The Marginalized and the Majority

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As I looked back at what I wrote in my May newsletter, I saw the words ‘What a difference 3 months makes…’, and you know what (?), I feel like I could say the exact same thing again!  We’re all aware, of course, that the worldwide COVID crisis has continued at devastating levels in countries that often show up on our regular prayer lists, but tragically/surprisingly our own USA is at the top of this dubious list of countries being most affected by COVID-19.

The year 2020 has also brought with it economic as well as emotional depression for many, and most recently, an explosion in Beirut, Lebanon (where, incidentally, NAB Gateway has new/emerging partners – see my May newsletter) that ranks 3rd in its destructive force only to the 2 atomic bombs dropped on Japan in WWII.

But as I considered what has marked these past 3 months most significantly for me, a guy that has spent 20+ years serving in the world of global missions often among what Scripture calls ‘the least of these’ or the marginalized in ‘THE ENDS OF THE EARTH’ (Acts 1:8); it would have to be the challenge of racial injustice among marginalized people (‘the least of these’) right here in the country, the city, and the community that I refer to as home; in my ‘JERUSALEM’ (also Acts 1:8) which is Milwaukee, Wisconsin, USA.

I have seen majority and marginalized cultures, races and ethnic groups in other countries juxtaposed in ways that create separation, suspicion and conflict.  Borders and other lines of separation, both natural and unnatural, make it clear when you enter a corner of town or a region of the country that is meant for those marginalized folks who may live different, act different, speak different and very often ‘look different’ than those of the majority.  And how does the marginalized group look different?  They often (but not always) have darker skin and features in comparison to those in the majority.  But regardless of the how’s and why’s, the fact remains that these marginalized cultures next to these majority cultures are seen as different, separate, possibly suspicious and possibly a source of conflict.  In many countries of Europe the marginalized could be Roma/Gypsy, in Latin America they could be indigenous/native peoples, in Africa they could be linguistically or religiously different, or different based on economic status or a very complex mix of factors; but almost always they are significantly fewer in number than that of  the majority culture they share space with.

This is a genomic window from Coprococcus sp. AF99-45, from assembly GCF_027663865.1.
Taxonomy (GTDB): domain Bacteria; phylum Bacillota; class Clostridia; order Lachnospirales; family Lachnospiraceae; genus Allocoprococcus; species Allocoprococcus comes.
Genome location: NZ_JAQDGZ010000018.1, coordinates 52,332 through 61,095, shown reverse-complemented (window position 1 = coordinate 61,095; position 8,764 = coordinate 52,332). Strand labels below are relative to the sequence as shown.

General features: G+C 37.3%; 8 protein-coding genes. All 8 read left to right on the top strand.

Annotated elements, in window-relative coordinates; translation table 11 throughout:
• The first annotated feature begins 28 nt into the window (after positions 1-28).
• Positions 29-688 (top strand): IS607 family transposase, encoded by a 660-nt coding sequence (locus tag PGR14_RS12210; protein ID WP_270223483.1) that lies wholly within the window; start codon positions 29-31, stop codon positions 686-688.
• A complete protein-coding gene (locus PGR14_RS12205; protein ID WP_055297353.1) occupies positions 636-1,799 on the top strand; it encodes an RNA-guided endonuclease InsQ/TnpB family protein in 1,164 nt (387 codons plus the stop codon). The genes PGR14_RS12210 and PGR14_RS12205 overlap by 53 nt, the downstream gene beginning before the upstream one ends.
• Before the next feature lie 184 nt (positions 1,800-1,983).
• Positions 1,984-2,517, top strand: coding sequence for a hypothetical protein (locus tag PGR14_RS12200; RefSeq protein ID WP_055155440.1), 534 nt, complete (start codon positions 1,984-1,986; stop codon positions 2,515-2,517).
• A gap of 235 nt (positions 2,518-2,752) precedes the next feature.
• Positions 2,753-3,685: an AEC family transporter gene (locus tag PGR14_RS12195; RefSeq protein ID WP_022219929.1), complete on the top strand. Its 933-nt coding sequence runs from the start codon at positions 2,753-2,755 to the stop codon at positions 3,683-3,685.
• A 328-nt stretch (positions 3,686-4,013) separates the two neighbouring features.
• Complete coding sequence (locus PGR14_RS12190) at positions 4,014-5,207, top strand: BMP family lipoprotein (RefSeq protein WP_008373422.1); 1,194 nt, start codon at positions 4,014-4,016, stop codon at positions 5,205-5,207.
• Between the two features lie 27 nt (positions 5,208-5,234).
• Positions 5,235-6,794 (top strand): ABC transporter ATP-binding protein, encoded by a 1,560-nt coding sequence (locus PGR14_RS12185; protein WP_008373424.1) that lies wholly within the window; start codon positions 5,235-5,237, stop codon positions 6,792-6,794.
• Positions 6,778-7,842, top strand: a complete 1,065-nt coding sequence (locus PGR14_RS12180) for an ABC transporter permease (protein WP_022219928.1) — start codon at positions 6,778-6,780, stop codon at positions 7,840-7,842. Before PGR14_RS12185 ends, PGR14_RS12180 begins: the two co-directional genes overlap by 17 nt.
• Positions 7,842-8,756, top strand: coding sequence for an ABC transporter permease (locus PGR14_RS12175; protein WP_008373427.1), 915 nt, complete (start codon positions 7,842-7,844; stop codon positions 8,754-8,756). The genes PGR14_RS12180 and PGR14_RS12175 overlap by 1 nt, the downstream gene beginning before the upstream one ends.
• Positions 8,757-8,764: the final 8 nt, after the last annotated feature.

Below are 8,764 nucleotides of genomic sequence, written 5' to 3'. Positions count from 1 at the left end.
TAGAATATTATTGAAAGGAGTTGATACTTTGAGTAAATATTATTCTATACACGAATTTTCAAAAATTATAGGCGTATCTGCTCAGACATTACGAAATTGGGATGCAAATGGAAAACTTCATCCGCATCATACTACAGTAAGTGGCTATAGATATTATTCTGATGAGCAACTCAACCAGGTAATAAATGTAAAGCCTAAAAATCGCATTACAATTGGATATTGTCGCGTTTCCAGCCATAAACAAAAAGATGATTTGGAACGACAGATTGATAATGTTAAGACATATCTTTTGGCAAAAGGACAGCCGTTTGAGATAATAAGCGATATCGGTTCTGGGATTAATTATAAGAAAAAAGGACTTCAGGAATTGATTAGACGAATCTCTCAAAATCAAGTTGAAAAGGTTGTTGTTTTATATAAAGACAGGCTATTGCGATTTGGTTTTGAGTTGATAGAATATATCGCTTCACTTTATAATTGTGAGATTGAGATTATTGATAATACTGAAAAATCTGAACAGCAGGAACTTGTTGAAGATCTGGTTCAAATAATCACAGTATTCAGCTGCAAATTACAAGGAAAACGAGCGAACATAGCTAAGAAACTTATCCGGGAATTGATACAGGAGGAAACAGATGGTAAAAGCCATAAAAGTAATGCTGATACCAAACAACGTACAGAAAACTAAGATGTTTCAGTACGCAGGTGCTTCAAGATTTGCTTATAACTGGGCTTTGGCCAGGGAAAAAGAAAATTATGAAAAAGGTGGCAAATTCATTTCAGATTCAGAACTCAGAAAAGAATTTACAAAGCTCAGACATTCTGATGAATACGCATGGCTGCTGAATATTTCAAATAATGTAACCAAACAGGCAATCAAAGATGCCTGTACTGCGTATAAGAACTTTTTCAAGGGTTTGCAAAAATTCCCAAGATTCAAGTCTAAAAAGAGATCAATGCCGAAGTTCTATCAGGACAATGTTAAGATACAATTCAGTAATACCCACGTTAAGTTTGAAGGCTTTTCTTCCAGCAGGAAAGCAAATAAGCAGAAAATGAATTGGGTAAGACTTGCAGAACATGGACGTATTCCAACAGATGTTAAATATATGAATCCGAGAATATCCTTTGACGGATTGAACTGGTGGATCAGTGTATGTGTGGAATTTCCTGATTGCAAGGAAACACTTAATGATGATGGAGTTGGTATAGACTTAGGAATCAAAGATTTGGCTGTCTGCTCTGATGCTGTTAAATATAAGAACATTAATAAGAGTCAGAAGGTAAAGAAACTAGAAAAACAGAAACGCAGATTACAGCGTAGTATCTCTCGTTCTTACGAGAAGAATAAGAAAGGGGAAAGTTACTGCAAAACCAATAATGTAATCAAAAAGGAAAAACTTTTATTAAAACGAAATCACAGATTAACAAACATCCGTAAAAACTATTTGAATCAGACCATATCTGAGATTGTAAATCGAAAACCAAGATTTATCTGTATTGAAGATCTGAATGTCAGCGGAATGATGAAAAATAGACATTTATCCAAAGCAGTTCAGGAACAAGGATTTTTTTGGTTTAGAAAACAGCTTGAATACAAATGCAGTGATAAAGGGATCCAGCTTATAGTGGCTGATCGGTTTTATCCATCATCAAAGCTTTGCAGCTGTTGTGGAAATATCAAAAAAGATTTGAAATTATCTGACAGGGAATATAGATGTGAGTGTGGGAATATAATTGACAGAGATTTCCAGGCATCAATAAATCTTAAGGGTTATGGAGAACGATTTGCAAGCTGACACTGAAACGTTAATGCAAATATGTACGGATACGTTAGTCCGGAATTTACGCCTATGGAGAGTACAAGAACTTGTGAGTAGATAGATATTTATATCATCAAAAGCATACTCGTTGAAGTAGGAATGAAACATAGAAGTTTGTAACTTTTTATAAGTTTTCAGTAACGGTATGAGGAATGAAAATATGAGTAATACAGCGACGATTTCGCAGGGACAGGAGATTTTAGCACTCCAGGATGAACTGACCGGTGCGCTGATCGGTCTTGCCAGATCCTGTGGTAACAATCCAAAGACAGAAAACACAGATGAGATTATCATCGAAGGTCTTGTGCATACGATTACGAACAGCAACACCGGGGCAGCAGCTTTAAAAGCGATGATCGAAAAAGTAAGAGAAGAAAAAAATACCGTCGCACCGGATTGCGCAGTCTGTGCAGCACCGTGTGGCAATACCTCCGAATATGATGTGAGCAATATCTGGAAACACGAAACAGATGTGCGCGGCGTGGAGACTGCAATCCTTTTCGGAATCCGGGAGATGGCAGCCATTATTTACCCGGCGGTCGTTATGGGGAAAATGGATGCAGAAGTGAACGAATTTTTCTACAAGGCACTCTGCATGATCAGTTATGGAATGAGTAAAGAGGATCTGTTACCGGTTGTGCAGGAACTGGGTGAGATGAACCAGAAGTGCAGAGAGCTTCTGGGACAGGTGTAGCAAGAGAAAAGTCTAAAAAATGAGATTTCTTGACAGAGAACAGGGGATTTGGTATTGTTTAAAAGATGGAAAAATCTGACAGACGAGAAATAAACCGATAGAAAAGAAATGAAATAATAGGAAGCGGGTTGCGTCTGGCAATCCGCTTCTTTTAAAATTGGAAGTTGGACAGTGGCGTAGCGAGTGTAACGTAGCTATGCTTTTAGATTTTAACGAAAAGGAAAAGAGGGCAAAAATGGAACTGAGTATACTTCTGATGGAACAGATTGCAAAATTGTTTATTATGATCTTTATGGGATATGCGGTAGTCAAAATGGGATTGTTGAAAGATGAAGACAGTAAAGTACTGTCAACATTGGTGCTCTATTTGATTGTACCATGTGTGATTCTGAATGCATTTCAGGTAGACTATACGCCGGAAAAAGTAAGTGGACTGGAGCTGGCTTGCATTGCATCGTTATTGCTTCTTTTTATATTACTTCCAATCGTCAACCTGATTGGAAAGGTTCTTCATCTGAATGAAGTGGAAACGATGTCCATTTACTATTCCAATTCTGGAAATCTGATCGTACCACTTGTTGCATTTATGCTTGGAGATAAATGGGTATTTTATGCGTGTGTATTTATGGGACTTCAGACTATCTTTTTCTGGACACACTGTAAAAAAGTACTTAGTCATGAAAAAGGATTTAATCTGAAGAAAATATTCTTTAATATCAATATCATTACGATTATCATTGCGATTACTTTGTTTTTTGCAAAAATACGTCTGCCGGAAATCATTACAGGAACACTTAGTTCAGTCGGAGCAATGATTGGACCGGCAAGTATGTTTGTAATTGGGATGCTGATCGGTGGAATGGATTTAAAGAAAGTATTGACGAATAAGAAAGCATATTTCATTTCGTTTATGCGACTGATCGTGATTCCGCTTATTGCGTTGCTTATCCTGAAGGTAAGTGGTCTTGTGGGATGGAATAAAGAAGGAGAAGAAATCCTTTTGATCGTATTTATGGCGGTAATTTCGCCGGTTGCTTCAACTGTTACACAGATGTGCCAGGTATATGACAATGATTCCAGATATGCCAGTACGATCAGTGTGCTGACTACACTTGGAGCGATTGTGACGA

So why do I share these observations about majority/marginalized cultures in parts of the world outside of the USA (North America)?  Its because I’ve become increasingly aware that as the church, we seem to have a high amount of compassion for the marginalized and the oppressed in other parts of the world and will go to great efforts through missionary support, church partnership and short-term mission, etc. to serve and minister among them (often when the majority culture church in that land will not).  But when the challenge, the situation, the ‘marginalized’ group is right here in our own country, city and community; i.e., the cries, pain, sorrow and racial injustice of the black community, where is that same church?  The church that has such compassion for oppressed peoples abroad is no where to be found when the oppressed people in question are right here.